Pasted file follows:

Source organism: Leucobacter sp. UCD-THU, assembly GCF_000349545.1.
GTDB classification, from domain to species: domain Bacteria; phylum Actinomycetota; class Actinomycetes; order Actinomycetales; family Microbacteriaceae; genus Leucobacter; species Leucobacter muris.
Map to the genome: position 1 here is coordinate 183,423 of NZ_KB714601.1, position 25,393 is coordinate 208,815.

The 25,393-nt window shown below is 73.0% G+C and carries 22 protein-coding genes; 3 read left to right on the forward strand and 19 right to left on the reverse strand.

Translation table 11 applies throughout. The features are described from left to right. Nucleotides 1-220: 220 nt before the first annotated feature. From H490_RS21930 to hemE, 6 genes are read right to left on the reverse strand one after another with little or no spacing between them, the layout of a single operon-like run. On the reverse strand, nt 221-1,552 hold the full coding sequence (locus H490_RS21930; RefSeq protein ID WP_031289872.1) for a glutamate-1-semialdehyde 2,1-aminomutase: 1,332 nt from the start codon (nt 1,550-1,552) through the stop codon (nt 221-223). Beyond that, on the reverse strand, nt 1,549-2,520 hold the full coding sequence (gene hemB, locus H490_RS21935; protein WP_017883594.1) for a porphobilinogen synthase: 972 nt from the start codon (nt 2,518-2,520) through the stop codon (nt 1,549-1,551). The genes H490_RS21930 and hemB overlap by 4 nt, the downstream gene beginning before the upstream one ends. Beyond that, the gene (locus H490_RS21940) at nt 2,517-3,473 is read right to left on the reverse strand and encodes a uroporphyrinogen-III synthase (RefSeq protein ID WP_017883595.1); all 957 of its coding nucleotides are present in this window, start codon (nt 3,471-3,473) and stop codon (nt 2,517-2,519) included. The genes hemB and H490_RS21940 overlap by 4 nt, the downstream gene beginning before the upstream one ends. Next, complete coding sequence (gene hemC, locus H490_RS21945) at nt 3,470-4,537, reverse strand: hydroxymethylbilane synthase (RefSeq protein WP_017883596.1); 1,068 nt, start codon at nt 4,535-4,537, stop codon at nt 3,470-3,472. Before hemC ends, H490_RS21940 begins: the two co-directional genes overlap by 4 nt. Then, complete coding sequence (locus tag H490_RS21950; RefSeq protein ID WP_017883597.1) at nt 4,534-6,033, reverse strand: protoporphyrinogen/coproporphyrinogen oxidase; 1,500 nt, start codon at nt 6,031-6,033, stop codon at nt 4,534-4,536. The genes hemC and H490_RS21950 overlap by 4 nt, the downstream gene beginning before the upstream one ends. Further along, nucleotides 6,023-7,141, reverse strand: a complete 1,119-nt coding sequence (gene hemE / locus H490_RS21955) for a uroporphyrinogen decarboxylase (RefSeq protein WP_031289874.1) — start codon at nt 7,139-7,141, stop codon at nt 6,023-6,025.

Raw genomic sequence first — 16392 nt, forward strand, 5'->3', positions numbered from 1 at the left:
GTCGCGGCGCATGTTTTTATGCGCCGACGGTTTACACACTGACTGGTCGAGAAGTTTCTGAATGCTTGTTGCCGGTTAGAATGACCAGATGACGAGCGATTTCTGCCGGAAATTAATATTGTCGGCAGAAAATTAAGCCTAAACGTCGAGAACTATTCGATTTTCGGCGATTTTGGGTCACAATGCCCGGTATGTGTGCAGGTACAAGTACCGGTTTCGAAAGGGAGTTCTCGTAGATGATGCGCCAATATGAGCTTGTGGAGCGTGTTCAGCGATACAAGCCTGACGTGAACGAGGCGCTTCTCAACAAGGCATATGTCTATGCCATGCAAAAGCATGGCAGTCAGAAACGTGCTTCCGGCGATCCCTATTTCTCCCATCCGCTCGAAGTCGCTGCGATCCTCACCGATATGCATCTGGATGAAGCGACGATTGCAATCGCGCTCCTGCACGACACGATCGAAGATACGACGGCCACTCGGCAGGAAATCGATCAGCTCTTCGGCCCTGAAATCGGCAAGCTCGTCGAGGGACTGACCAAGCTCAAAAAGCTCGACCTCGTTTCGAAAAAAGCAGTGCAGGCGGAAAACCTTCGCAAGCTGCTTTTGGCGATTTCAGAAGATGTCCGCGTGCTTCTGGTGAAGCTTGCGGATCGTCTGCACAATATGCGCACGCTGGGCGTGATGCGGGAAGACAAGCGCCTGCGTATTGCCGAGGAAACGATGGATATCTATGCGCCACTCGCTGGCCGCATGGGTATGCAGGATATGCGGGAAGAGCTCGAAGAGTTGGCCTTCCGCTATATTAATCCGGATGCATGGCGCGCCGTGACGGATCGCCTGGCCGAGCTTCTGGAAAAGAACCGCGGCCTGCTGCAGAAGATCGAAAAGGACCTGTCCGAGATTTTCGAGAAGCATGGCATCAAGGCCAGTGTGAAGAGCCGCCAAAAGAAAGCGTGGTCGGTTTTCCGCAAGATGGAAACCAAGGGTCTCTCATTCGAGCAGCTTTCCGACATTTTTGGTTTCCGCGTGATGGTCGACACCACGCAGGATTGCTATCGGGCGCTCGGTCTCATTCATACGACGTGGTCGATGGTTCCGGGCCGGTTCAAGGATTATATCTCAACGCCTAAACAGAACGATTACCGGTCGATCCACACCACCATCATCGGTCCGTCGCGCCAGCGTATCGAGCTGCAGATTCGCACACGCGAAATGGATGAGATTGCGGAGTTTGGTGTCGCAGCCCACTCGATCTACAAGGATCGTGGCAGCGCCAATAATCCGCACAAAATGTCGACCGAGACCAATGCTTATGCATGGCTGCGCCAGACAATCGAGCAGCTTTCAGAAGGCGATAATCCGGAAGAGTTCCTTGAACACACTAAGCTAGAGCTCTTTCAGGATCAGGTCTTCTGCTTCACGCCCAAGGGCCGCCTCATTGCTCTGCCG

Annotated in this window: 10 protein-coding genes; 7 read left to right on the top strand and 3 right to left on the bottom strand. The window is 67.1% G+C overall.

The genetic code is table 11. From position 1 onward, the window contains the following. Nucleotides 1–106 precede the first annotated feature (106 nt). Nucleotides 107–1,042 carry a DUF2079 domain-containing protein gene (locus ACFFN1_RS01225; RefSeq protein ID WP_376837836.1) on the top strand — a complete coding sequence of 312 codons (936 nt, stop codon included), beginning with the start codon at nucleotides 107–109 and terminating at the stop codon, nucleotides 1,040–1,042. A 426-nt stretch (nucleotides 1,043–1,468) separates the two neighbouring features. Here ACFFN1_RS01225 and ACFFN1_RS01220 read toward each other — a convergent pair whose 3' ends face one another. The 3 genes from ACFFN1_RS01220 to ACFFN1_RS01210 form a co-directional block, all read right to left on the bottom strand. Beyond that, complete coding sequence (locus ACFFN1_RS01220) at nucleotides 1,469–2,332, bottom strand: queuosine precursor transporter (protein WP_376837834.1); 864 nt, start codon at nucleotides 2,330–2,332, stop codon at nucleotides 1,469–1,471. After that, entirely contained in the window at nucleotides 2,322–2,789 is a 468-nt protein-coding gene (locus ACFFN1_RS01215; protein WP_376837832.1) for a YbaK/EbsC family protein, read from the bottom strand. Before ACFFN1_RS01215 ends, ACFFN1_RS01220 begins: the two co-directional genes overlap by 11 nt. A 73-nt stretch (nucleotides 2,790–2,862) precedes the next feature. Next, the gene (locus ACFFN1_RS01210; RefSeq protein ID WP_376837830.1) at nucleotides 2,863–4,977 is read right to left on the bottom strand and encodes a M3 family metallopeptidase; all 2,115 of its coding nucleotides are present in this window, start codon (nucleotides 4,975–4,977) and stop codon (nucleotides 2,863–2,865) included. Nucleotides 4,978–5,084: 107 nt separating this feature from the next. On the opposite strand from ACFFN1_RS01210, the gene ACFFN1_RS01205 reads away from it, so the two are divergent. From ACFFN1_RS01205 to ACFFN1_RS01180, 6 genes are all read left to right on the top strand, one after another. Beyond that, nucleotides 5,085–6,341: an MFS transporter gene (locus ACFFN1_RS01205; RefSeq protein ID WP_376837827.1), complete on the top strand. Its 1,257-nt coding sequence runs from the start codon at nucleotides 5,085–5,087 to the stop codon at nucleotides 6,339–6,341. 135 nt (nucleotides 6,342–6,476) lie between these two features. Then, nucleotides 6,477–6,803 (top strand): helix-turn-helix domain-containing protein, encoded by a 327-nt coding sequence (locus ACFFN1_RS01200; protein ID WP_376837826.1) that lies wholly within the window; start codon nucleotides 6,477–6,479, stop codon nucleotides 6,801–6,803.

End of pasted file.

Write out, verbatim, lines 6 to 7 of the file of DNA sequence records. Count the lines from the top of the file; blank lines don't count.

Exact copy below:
Raw genomic sequence first — 16392 nt, forward strand, 5'->3', positions numbered from 1 at the left:
GTCGCGGCGCATGTTTTTATGCGCCGACGGTTTACACACTGACTGGTCGAGAAGTTTCTGAATGCTTGTTGCCGGTTAGAATGACCAGATGACGAGCGATTTCTGCCGGAAATTAATATTGTCGGCAGAAAATTAAGCCTAAACGTCGAGAACTATTCGATTTTCGGCGATTTTGGGTCACAATGCCCGGTATGTGTGCAGGTACAAGTACCGGTTTCGAAAGGGAGTTCTCGTAGATGATGCGCCAATATGAGCTTGTGGAGCGTGTTCAGCGATACAAGCCTGACGTGAACGAGGCGCTTCTCAACAAGGCATATGTCTATGCCATGCAAAAGCATGGCAGTCAGAAACGTGCTTCCGGCGATCCCTATTTCTCCCATCCGCTCGAAGTCGCTGCGATCCTCACCGATATGCATCTGGATGAAGCGACGATTGCAATCGCGCTCCTGCACGACACGATCGAAGATACGACGGCCACTCGGCAGGAAATCGATCAGCTCTTCGGCCCTGAAATCGGCAAGCTCGTCGAGGGACTGACCAAGCTCAAAAAGCTCGACCTCGTTTCGAAAAAAGCAGTGCAGGCGGAAAACCTTCGCAAGCTGCTTTTGGCGATTTCAGAAGATGTCCGCGTGCTTCTGGTGAAGCTTGCGGATCGTCTGCACAATATGCGCACGCTGGGCGTGATGCGGGAAGACAAGCGCCTGCGTATTGCCGAGGAAACGATGGATATCTATGCGCCACTCGCTGGCCGCATGGGTATGCAGGATATGCGGGAAGAGCTCGAAGAGTTGGCCTTCCGCTATATTAATCCGGATGCATGGCGCGCCGTGACGGATCGCCTGGCCGAGCTTCTGGAAAAGAACCGCGGCCTGCTGCAGAAGATCGAAAAGGACCTGTCCGAGATTTTCGAGAAGCATGGCATCAAGGCCAGTGTGAAGAGCCGCCAAAAGAAAGCGTGGTCGGTTTTCCGCAAGATGGAAACCAAGGGTCTCTCATTCGAGCAGCTTTCCGACATTTTTGGTTTCCGCGTGATGGTCGACACCACGCAGGATTGCTATCGGGCGCTCGGTCTCATTCATACGACGTGGTCGATGGTTCCGGGCCGGTTCAAGGATTATATCTCAACGCCTAAACAGAACGATTACCGGTCGATCCACACCACCATCATCGGTCCGTCGCGCCAGCGTATCGAGCTGCAGATTCGCACACGCGAAATGGATGAGATTGCGGAGTTTGGTGTCGCAGCCCACTCGATCTACAAGGATCGTGGCAGCGCCAATAATCCGCACAAAATGTCGACCGAGACCAATGCTTATGCATGGCTGCGCCAGACAATCGAGCAGCTTTCAGAAGGCGATAATCCGGAAGAGTTCCTTGAACACACTAAGCTAGAGCTCTTTCAGGATCAGGTCTTCTGCTTCACGCCCAAGGGCCGCCTCATTGCTCTGCCG